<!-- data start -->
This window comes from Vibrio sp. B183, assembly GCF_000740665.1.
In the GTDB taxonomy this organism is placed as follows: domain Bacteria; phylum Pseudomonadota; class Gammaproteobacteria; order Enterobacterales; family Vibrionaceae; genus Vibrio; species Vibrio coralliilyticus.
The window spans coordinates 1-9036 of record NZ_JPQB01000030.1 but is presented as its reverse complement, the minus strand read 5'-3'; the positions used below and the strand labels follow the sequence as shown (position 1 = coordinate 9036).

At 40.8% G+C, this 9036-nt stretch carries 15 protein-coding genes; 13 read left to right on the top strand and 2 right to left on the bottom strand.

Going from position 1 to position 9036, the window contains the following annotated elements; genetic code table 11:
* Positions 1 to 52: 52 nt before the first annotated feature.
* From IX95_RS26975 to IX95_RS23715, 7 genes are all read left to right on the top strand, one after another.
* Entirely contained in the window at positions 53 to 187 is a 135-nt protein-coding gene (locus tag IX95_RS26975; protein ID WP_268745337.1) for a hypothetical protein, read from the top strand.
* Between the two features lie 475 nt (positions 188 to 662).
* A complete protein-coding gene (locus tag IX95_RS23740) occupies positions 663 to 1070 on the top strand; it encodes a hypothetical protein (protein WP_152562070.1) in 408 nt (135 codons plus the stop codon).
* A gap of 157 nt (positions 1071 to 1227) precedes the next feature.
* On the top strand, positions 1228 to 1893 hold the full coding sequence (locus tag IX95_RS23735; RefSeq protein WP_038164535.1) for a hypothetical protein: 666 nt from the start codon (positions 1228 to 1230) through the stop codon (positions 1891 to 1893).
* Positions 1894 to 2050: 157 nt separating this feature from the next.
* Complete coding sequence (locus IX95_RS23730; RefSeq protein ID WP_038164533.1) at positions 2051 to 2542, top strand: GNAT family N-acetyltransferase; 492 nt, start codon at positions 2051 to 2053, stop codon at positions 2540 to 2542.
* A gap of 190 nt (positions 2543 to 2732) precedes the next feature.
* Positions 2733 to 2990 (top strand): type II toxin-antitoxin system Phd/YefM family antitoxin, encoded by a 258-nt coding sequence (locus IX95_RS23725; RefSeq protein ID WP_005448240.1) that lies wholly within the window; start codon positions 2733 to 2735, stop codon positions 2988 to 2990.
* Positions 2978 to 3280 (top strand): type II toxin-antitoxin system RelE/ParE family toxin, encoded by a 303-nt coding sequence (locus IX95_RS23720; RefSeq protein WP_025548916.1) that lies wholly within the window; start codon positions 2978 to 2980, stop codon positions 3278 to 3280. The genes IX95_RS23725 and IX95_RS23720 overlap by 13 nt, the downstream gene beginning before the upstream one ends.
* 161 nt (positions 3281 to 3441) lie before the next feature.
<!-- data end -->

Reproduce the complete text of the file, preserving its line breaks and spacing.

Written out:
This window comes from Vibrio sp. B183, assembly GCF_000740665.1.
In the GTDB taxonomy this organism is placed as follows: domain Bacteria; phylum Pseudomonadota; class Gammaproteobacteria; order Enterobacterales; family Vibrionaceae; genus Vibrio; species Vibrio coralliilyticus.
The window spans coordinates 1-9036 of record NZ_JPQB01000030.1 but is presented as its reverse complement, the minus strand read 5'-3'; the positions used below and the strand labels follow the sequence as shown (position 1 = coordinate 9036).

At 40.8% G+C, this 9036-nt stretch carries 15 protein-coding genes; 13 read left to right on the top strand and 2 right to left on the bottom strand.

Going from position 1 to position 9036, the window contains the following annotated elements; genetic code table 11:
* Positions 1 to 52: 52 nt before the first annotated feature.
* From IX95_RS26975 to IX95_RS23715, 7 genes are all read left to right on the top strand, one after another.
* Entirely contained in the window at positions 53 to 187 is a 135-nt protein-coding gene (locus tag IX95_RS26975; protein ID WP_268745337.1) for a hypothetical protein, read from the top strand.
* Between the two features lie 475 nt (positions 188 to 662).
* A complete protein-coding gene (locus tag IX95_RS23740) occupies positions 663 to 1070 on the top strand; it encodes a hypothetical protein (protein WP_152562070.1) in 408 nt (135 codons plus the stop codon).
* A gap of 157 nt (positions 1071 to 1227) precedes the next feature.
* On the top strand, positions 1228 to 1893 hold the full coding sequence (locus tag IX95_RS23735; RefSeq protein WP_038164535.1) for a hypothetical protein: 666 nt from the start codon (positions 1228 to 1230) through the stop codon (positions 1891 to 1893).
* Positions 1894 to 2050: 157 nt separating this feature from the next.
* Complete coding sequence (locus IX95_RS23730; RefSeq protein ID WP_038164533.1) at positions 2051 to 2542, top strand: GNAT family N-acetyltransferase; 492 nt, start codon at positions 2051 to 2053, stop codon at positions 2540 to 2542.
* A gap of 190 nt (positions 2543 to 2732) precedes the next feature.
* Positions 2733 to 2990 (top strand): type II toxin-antitoxin system Phd/YefM family antitoxin, encoded by a 258-nt coding sequence (locus IX95_RS23725; RefSeq protein ID WP_005448240.1) that lies wholly within the window; start codon positions 2733 to 2735, stop codon positions 2988 to 2990.
* Positions 2978 to 3280 (top strand): type II toxin-antitoxin system RelE/ParE family toxin, encoded by a 303-nt coding sequence (locus IX95_RS23720; RefSeq protein WP_025548916.1) that lies wholly within the window; start codon positions 2978 to 2980, stop codon positions 3278 to 3280. The genes IX95_RS23725 and IX95_RS23720 overlap by 13 nt, the downstream gene beginning before the upstream one ends.
* 161 nt (positions 3281 to 3441) lie before the next feature.